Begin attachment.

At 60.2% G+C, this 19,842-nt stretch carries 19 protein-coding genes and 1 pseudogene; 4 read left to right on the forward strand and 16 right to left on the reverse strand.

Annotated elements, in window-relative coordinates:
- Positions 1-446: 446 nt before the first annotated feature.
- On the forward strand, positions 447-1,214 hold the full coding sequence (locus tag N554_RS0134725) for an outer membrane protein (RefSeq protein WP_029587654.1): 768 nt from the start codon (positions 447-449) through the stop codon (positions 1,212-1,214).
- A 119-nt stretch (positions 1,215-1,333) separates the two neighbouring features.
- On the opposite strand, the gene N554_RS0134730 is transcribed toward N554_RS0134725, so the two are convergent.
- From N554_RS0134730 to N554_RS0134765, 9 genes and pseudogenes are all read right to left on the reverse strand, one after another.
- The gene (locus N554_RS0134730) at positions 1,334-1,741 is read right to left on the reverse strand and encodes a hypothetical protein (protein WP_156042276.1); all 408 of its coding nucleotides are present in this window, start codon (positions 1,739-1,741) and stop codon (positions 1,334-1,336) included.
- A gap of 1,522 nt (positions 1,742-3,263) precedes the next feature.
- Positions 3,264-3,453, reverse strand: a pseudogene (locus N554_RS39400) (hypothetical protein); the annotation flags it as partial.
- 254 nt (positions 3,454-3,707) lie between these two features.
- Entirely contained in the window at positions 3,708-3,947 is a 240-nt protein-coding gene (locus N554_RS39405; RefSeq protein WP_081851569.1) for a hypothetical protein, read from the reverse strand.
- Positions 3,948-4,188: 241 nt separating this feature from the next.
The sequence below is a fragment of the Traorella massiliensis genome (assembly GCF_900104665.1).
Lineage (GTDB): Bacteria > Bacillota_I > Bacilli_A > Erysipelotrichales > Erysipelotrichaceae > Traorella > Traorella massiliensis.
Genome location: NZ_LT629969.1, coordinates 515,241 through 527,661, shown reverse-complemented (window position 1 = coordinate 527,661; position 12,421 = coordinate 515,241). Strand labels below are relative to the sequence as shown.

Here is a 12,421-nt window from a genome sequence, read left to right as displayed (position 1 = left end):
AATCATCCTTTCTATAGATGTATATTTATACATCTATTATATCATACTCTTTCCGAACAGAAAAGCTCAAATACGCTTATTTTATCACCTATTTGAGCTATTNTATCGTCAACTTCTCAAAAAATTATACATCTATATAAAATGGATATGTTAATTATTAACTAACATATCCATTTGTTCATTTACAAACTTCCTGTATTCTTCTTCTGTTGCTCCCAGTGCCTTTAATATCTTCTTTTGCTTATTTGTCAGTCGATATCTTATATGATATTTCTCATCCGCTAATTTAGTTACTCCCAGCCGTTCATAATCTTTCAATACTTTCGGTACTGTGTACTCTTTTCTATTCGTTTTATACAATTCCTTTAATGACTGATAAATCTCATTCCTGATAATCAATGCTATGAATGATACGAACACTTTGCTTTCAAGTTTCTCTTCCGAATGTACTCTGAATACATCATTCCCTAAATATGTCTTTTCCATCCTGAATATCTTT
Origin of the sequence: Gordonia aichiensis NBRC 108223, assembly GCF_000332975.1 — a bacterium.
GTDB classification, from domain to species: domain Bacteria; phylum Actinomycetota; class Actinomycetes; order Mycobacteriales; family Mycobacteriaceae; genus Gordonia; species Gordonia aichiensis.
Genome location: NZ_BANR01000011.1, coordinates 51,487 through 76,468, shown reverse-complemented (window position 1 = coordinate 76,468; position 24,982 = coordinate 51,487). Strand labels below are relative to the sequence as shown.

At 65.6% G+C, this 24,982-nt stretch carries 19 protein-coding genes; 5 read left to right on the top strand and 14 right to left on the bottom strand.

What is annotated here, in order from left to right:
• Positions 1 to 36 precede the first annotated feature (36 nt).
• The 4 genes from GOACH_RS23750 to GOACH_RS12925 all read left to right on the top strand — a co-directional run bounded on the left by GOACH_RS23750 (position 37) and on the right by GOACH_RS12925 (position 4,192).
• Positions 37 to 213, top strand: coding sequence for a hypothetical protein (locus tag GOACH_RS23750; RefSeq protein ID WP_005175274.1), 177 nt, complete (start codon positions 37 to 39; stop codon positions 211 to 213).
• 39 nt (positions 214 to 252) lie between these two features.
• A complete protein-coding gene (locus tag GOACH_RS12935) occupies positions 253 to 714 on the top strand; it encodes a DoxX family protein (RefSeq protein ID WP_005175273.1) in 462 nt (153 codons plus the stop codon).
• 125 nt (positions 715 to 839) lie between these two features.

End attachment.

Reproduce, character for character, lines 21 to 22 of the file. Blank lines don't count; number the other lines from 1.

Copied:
Genome location: NZ_BANR01000011.1, coordinates 51,487 through 76,468, shown reverse-complemented (window position 1 = coordinate 76,468; position 24,982 = coordinate 51,487). Strand labels below are relative to the sequence as shown.

At 65.6% G+C, this 24,982-nt stretch carries 19 protein-coding genes; 5 read left to right on the top strand and 14 right to left on the bottom strand.